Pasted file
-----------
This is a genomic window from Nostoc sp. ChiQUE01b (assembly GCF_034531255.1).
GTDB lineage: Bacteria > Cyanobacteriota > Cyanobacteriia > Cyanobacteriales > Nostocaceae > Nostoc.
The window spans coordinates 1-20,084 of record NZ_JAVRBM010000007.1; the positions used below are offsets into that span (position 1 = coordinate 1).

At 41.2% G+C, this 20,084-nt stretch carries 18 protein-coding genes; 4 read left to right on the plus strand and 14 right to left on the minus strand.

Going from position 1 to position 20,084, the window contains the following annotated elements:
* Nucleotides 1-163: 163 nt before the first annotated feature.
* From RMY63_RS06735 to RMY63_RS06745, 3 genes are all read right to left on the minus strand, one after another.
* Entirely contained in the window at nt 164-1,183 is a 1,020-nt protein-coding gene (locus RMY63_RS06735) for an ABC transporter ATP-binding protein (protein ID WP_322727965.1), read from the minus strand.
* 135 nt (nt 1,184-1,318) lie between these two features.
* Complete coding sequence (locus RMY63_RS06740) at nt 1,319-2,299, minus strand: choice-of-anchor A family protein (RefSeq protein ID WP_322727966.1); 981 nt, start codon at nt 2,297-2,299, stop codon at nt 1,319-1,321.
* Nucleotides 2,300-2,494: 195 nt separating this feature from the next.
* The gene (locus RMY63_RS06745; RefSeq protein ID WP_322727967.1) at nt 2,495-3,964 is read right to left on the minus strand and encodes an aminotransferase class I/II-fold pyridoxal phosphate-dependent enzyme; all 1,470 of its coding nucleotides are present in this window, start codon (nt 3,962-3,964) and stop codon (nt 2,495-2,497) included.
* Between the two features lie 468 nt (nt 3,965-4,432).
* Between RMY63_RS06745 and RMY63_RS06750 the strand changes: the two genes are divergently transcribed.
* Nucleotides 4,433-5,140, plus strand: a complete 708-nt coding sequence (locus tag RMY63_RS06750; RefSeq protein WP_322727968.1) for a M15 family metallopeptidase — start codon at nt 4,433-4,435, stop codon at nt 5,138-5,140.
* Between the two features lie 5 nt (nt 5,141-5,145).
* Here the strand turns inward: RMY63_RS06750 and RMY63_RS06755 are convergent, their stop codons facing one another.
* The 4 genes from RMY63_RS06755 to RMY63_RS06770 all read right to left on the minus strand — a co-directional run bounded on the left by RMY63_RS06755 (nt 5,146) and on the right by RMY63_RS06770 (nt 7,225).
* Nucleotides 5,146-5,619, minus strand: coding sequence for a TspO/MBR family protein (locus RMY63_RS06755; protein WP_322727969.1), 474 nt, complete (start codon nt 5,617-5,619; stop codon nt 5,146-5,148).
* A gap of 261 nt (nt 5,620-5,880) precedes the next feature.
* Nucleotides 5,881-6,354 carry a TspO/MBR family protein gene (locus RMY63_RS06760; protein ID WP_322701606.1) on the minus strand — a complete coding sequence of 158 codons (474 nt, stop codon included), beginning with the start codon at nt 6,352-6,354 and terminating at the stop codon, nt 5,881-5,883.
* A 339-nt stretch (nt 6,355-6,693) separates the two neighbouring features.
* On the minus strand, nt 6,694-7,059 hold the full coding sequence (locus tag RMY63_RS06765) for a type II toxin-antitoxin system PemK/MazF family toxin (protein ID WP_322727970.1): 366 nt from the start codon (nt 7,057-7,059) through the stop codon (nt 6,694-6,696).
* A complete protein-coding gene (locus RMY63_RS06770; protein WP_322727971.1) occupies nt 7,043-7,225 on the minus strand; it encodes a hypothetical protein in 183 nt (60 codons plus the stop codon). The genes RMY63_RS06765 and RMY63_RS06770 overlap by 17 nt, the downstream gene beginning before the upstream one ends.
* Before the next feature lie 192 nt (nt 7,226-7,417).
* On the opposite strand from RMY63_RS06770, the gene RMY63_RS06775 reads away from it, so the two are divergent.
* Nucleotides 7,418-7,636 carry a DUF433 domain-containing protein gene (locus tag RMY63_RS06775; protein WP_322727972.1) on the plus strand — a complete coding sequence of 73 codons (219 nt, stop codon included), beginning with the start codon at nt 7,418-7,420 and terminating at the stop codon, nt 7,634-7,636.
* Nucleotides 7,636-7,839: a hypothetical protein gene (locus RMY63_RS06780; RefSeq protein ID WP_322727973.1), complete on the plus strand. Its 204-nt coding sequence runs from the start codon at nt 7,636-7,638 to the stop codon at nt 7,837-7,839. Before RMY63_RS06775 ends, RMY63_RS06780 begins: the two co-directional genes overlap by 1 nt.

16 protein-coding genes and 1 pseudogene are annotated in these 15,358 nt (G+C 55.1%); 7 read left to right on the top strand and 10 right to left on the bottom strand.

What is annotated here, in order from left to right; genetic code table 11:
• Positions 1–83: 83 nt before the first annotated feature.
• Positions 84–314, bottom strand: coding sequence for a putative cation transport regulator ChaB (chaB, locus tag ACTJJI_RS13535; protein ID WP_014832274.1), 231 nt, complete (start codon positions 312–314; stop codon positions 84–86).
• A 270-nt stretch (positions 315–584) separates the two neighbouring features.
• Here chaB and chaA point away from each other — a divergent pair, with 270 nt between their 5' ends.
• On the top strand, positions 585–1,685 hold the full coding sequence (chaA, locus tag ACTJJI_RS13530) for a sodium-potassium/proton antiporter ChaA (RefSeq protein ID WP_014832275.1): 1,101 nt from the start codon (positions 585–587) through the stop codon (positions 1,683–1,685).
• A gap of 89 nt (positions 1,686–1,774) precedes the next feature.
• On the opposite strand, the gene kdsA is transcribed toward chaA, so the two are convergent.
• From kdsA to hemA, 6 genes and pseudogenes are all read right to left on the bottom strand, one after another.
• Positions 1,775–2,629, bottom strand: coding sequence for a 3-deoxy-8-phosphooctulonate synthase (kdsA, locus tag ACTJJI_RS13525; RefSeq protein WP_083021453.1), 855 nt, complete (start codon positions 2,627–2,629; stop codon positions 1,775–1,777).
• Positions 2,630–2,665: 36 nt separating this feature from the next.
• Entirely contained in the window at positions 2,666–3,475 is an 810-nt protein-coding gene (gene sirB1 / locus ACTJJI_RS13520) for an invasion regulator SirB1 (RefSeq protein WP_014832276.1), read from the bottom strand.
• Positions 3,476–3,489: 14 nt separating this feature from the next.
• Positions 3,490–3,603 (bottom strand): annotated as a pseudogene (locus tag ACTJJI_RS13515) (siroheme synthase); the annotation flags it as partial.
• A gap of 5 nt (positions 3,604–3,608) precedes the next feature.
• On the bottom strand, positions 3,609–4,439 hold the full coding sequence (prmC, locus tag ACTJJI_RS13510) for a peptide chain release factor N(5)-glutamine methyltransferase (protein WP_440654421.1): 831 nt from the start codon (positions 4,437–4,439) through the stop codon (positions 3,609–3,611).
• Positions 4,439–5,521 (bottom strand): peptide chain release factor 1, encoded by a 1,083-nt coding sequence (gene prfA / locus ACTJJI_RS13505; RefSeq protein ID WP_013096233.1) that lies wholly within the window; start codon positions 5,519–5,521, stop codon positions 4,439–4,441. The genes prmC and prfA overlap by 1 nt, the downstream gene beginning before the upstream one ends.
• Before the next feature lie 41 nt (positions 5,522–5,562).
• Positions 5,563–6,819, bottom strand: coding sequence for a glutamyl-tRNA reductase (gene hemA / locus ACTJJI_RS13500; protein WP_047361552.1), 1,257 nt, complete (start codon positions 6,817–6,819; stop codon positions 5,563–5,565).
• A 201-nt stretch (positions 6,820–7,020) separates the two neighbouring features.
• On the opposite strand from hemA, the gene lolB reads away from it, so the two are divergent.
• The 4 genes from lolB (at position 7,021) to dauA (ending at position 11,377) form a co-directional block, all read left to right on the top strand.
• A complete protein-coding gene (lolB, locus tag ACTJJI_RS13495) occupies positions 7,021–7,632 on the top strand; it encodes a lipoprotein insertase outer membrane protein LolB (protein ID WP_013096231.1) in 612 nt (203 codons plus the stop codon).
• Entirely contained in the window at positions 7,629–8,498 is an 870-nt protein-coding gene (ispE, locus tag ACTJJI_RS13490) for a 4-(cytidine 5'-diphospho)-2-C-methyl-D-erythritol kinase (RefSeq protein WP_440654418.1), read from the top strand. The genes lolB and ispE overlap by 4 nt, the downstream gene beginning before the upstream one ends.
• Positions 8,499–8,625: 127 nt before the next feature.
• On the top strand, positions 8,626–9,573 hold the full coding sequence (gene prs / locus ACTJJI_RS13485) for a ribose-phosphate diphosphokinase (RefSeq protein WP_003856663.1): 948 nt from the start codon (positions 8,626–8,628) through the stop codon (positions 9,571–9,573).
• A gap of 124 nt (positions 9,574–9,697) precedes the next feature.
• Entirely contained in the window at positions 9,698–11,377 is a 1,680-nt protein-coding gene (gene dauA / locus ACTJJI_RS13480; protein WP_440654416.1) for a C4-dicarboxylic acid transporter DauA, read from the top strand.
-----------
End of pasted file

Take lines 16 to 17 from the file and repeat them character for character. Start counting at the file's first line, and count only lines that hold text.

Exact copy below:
* Between the two features lie 5 nt (nt 5,141-5,145).
* Here the strand turns inward: RMY63_RS06750 and RMY63_RS06755 are convergent, their stop codons facing one another.